More than 50 million Americans are enrolled Medicaid, the health insurance program for low-income Americans funded jointly by states, territories and the federal government and administered by the states. It's one of the largest health plans in the country. Federal law dictates certain parameters that all states must follow, but each state administers its Medicaid program differently, resulting in coverage variations.
Beginning in 2014, the Patient Protection and Affordable Care Act provided states with the authority to expand Medicaid eligibility to include individuals, mainly working adults without children whose incomes do not exceed 138 percent of the federal poverty level. States expanding coverage to this population are eligible for an enhanced federal medical assistance percentage that paid 93 percent of the cost of Medicaid services in 2019, then90 percent in 2020 and beyond — significantly higher than the FMAP for services offered to the "traditional," non-expansion Medicaid population, including children, the disabled, elderly people, and pregnant women.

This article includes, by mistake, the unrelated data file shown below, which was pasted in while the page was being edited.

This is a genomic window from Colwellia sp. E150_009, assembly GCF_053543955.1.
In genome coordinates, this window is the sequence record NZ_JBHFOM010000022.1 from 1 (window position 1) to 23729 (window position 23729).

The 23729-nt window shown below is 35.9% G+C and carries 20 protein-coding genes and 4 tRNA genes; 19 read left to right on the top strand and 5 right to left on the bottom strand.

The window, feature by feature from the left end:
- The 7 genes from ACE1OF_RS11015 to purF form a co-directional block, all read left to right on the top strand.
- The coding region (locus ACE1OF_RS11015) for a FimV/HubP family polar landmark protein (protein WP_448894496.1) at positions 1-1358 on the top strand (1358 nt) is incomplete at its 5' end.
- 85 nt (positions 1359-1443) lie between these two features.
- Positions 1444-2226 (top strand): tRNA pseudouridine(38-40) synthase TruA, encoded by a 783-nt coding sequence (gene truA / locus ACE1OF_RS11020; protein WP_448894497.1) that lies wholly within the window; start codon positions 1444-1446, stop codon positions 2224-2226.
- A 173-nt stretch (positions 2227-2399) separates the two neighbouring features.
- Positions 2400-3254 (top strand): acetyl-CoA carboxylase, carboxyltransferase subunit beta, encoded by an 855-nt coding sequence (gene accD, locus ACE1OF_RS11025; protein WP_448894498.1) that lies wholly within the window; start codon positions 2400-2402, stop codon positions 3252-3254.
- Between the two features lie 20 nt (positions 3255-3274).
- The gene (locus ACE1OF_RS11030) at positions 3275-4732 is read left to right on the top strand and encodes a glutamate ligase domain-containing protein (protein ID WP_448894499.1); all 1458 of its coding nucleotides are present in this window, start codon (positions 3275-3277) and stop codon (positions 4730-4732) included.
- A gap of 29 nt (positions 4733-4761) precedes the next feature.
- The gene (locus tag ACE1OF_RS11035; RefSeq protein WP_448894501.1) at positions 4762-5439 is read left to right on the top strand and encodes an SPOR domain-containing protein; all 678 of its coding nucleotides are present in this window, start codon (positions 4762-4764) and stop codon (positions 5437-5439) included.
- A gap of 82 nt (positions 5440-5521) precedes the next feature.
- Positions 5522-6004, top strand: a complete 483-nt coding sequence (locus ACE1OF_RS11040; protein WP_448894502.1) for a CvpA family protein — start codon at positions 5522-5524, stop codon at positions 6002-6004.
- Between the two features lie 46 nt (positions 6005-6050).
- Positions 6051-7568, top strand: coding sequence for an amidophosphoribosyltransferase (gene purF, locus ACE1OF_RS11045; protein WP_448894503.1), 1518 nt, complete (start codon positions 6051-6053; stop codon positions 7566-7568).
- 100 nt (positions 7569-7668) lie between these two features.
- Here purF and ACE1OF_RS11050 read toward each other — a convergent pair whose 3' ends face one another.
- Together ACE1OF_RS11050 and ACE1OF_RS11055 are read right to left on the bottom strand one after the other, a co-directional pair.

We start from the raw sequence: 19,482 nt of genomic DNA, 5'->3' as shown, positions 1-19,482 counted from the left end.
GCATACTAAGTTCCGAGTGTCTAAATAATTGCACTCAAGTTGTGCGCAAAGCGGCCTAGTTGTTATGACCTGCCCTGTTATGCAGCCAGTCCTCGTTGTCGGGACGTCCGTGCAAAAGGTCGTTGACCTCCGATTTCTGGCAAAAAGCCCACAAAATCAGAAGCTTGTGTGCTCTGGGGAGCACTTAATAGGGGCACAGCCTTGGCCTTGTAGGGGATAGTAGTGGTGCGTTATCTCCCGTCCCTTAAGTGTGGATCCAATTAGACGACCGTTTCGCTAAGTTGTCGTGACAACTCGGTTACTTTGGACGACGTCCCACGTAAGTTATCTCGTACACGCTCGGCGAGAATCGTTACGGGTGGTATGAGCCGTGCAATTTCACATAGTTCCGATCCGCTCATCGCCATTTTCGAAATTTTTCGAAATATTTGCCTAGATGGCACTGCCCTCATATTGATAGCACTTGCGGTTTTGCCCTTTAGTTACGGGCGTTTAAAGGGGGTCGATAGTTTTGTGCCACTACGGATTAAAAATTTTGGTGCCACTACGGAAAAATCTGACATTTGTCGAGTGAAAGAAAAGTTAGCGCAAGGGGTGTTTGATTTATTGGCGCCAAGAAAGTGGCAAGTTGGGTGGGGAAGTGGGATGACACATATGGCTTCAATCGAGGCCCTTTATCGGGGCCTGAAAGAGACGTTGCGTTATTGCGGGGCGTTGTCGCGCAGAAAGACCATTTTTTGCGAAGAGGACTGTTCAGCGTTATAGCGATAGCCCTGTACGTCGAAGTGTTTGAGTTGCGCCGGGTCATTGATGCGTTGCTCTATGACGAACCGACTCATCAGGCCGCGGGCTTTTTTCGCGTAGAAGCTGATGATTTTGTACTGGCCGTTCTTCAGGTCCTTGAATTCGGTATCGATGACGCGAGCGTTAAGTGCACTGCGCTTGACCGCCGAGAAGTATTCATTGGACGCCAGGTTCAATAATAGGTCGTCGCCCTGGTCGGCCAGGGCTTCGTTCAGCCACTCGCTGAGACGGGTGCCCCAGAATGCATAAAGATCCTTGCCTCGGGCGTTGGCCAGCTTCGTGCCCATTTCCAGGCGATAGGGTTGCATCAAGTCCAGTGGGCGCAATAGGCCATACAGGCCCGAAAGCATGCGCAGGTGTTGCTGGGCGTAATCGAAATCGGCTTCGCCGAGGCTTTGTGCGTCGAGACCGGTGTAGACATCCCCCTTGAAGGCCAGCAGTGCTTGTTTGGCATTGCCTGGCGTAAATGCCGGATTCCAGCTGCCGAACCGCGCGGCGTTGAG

Medicaid expansion under the ACA aligns with the Academy's principles of seeking to ensure health care coverage for all by increasing access to care and enabling family physicians to provide cost-efficient care.
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